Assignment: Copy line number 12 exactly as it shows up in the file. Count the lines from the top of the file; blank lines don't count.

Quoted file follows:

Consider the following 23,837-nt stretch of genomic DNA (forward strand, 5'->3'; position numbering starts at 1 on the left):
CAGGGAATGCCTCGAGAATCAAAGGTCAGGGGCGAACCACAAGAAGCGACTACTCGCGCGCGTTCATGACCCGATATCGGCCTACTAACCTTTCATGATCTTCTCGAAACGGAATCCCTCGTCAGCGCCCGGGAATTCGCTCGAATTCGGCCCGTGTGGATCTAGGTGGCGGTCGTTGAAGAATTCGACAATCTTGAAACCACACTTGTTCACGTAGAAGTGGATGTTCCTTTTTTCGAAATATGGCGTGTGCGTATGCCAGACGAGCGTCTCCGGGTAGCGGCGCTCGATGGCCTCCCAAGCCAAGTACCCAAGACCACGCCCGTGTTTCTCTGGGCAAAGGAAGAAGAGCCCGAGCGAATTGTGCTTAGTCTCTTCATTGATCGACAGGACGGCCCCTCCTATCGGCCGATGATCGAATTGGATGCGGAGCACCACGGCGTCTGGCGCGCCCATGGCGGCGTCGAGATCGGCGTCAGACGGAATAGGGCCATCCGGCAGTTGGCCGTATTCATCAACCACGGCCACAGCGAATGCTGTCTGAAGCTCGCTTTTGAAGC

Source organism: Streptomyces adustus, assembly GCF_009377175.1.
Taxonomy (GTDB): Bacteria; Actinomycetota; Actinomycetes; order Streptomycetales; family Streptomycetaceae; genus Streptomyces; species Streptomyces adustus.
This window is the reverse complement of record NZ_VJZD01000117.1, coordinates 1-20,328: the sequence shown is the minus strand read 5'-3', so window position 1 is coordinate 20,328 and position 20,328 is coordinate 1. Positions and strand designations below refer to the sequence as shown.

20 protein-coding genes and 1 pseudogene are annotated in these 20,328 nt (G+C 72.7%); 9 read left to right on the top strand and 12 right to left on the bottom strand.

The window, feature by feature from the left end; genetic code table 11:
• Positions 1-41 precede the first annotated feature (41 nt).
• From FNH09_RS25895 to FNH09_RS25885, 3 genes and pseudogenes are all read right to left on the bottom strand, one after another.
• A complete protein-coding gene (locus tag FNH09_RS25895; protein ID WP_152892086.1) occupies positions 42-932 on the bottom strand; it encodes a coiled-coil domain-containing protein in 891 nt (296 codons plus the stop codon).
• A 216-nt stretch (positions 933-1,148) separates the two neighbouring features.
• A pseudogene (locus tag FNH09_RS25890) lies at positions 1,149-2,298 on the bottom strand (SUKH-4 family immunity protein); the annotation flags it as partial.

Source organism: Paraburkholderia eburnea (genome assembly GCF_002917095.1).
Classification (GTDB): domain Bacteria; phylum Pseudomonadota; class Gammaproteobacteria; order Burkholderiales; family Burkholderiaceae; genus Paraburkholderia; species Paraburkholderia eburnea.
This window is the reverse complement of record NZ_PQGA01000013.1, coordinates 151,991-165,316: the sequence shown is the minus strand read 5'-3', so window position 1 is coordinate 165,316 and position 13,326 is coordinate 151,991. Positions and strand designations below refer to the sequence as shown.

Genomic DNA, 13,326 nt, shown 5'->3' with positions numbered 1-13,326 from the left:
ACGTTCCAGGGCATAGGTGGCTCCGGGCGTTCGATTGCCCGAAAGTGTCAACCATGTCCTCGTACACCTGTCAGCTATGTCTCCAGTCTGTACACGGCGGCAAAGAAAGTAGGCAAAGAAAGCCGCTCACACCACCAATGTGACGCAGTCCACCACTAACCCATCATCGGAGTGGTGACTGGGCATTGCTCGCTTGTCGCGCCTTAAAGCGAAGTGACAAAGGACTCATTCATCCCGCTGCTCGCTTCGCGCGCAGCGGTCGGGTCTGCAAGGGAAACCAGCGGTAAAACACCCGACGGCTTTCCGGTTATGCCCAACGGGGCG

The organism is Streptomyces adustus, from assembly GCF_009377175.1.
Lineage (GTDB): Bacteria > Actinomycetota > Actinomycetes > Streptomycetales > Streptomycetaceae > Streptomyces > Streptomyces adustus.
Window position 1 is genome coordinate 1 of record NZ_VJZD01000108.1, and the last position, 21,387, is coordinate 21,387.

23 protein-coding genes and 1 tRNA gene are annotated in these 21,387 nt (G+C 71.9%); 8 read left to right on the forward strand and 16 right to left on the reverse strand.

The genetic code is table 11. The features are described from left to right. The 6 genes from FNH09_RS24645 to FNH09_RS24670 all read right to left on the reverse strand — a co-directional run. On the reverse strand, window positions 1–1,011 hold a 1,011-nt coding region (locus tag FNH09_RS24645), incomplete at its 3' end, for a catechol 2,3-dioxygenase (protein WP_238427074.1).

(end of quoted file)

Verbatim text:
• A pseudogene (locus tag FNH09_RS25890) lies at positions 1,149-2,298 on the bottom strand (SUKH-4 family immunity protein); the annotation flags it as partial.